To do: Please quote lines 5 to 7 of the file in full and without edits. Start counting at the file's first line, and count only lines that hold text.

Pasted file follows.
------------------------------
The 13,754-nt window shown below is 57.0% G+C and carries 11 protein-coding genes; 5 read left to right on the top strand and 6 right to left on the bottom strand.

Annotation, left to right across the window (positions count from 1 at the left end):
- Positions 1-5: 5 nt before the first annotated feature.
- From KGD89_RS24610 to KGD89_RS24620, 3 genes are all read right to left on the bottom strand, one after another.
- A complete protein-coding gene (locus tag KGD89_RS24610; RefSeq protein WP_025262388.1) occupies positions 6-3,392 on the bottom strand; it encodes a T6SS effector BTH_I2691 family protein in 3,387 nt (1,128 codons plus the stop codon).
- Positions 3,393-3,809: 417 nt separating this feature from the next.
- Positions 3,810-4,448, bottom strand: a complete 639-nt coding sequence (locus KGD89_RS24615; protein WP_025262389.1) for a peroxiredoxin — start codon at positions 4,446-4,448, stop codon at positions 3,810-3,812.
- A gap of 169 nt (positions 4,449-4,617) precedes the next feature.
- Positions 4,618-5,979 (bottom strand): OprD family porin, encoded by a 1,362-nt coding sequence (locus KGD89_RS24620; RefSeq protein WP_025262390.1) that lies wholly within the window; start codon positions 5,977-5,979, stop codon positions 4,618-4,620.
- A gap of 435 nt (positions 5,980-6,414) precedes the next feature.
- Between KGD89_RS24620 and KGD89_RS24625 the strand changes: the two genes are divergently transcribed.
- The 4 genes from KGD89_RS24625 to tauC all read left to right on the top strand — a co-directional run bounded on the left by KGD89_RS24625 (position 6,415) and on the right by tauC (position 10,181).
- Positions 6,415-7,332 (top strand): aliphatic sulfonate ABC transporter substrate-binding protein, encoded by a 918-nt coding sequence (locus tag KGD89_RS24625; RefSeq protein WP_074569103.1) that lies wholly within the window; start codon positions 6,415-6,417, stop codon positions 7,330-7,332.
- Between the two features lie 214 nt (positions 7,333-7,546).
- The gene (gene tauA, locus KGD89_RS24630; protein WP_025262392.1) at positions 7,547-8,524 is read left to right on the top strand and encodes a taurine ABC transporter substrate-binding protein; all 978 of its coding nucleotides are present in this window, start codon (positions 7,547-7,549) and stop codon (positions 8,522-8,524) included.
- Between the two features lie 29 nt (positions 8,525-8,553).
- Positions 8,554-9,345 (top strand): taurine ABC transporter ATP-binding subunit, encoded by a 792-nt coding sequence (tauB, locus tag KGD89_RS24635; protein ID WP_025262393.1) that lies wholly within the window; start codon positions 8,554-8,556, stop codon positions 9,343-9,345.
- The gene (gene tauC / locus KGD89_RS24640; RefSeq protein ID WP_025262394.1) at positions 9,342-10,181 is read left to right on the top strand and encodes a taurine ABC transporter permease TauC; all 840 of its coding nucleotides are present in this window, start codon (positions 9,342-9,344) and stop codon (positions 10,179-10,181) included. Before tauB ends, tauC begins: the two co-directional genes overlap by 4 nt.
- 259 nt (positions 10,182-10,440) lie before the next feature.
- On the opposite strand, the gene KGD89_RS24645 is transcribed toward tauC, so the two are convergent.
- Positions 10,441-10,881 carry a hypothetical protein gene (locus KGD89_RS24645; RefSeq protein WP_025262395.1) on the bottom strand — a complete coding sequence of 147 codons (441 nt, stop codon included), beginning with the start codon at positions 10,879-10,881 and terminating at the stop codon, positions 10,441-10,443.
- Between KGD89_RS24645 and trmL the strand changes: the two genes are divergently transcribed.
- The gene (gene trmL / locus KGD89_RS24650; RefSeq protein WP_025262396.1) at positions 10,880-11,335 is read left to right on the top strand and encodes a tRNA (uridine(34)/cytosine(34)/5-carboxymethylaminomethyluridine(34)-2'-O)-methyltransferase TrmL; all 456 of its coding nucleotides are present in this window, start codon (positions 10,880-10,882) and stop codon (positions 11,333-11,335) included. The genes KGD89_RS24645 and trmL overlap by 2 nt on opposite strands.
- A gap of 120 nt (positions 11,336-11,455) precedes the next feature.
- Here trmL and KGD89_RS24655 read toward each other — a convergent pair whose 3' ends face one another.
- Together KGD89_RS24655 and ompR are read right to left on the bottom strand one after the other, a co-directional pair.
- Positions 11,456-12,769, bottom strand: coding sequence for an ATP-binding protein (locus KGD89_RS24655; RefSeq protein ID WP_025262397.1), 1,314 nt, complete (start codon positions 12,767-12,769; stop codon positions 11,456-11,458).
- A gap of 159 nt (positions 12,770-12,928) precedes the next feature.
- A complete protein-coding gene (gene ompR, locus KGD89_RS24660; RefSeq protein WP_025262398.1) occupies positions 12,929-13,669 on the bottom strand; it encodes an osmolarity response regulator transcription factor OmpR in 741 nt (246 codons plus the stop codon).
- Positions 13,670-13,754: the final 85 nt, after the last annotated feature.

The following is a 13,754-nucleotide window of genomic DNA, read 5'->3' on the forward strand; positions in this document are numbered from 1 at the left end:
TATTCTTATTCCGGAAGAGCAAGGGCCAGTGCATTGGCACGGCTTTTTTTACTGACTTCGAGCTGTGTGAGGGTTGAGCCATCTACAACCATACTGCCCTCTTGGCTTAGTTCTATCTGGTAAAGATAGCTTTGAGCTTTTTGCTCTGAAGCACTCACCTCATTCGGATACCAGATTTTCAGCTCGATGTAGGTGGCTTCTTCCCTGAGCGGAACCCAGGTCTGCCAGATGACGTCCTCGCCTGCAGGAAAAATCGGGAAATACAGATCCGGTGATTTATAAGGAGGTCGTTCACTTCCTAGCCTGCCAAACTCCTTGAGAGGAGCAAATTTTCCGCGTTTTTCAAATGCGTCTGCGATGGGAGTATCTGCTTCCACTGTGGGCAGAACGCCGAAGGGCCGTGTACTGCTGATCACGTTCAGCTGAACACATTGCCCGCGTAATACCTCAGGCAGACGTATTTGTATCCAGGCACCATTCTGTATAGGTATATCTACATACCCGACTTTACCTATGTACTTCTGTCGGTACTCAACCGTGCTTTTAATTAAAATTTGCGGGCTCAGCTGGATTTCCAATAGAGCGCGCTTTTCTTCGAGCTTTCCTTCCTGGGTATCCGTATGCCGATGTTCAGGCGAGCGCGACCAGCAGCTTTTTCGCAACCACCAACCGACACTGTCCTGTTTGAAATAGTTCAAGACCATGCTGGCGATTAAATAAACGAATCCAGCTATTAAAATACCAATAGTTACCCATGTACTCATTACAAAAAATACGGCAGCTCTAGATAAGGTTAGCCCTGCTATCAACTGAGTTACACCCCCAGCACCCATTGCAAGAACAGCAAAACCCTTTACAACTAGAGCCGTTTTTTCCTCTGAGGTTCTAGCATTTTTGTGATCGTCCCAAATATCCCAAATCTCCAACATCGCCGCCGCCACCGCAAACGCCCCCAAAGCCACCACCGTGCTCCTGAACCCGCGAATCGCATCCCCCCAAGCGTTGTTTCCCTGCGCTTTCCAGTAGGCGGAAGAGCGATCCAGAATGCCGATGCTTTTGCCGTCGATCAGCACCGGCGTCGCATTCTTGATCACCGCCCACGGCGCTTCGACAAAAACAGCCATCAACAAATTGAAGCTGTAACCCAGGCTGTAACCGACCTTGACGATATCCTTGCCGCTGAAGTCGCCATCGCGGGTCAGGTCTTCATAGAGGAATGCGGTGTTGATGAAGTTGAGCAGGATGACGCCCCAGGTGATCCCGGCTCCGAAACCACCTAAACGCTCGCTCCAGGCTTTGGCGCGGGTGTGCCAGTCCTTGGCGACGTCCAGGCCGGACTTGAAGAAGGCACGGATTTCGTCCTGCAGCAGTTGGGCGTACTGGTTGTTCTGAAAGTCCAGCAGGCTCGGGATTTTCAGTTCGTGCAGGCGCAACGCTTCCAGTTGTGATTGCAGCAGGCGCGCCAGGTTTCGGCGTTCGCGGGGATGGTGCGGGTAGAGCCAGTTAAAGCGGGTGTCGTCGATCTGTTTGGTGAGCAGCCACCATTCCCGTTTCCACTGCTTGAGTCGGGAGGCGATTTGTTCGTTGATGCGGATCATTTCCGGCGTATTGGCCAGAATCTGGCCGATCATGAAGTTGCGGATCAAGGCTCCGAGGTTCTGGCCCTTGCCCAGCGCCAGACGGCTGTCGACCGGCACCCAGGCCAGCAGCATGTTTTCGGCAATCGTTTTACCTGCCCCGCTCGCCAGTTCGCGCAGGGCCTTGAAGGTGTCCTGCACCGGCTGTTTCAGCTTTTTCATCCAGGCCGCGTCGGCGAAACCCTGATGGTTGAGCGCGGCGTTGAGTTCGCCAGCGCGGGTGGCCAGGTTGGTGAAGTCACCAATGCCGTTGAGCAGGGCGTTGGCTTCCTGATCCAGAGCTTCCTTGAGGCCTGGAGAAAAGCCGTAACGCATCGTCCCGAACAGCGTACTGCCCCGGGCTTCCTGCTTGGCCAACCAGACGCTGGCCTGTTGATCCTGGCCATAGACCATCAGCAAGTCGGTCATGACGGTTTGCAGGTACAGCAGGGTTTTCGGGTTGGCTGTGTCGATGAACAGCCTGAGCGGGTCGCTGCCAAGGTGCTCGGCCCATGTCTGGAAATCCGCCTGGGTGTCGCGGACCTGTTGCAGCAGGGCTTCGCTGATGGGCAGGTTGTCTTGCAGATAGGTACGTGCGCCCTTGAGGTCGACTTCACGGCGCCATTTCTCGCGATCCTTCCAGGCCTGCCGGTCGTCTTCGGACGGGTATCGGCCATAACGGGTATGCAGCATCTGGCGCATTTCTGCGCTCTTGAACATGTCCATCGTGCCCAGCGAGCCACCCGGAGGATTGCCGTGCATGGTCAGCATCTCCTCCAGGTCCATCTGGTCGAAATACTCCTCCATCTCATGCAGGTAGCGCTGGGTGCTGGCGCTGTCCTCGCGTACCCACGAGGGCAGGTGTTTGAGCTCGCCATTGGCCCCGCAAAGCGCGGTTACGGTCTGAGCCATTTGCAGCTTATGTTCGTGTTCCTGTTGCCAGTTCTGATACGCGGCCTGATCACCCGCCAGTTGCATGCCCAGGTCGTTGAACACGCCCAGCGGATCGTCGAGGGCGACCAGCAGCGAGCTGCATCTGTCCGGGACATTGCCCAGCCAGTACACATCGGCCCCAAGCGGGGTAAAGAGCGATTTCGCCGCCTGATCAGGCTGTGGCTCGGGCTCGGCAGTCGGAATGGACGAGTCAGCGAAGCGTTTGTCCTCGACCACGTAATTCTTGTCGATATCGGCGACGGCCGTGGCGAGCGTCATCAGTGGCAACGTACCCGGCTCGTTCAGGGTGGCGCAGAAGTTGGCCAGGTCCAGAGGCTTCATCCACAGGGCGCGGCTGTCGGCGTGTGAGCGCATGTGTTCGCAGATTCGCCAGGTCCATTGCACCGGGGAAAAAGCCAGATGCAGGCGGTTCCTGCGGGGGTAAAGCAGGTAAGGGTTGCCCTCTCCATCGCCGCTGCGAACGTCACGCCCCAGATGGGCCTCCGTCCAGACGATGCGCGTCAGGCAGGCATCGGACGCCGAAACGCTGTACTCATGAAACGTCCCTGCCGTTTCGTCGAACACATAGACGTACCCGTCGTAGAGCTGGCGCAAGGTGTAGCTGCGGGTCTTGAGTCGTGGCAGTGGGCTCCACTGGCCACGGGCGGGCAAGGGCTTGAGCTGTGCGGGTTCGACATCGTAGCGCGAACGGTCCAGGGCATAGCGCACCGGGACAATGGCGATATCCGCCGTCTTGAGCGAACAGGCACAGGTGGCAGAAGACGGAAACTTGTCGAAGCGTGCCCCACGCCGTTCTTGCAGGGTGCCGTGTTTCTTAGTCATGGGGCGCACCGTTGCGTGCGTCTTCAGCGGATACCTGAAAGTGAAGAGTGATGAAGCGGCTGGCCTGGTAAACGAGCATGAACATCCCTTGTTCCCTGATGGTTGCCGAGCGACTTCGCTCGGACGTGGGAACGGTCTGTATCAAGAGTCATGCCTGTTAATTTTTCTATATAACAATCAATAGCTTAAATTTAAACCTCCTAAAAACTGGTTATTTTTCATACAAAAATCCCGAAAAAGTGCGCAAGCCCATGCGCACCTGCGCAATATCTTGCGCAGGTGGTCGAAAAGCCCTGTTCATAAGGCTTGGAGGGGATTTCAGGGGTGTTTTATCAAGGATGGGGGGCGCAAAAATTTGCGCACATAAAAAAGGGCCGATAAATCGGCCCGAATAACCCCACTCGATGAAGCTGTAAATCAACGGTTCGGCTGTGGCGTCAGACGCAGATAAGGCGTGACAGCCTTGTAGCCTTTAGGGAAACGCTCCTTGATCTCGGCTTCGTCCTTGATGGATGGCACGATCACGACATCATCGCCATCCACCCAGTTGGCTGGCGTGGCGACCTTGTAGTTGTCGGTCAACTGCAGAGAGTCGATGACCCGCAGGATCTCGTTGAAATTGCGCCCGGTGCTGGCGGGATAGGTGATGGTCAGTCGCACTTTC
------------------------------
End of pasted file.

- A complete protein-coding gene (locus tag KGD89_RS24610; RefSeq protein WP_025262388.1) occupies positions 6-3,392 on the bottom strand; it encodes a T6SS effector BTH_I2691 family protein in 3,387 nt (1,128 codons plus the stop codon).
- Positions 3,393-3,809: 417 nt separating this feature from the next.
- Positions 3,810-4,448, bottom strand: a complete 639-nt coding sequence (locus KGD89_RS24615; protein WP_025262389.1) for a peroxiredoxin — start codon at positions 4,446-4,448, stop codon at positions 3,810-3,812.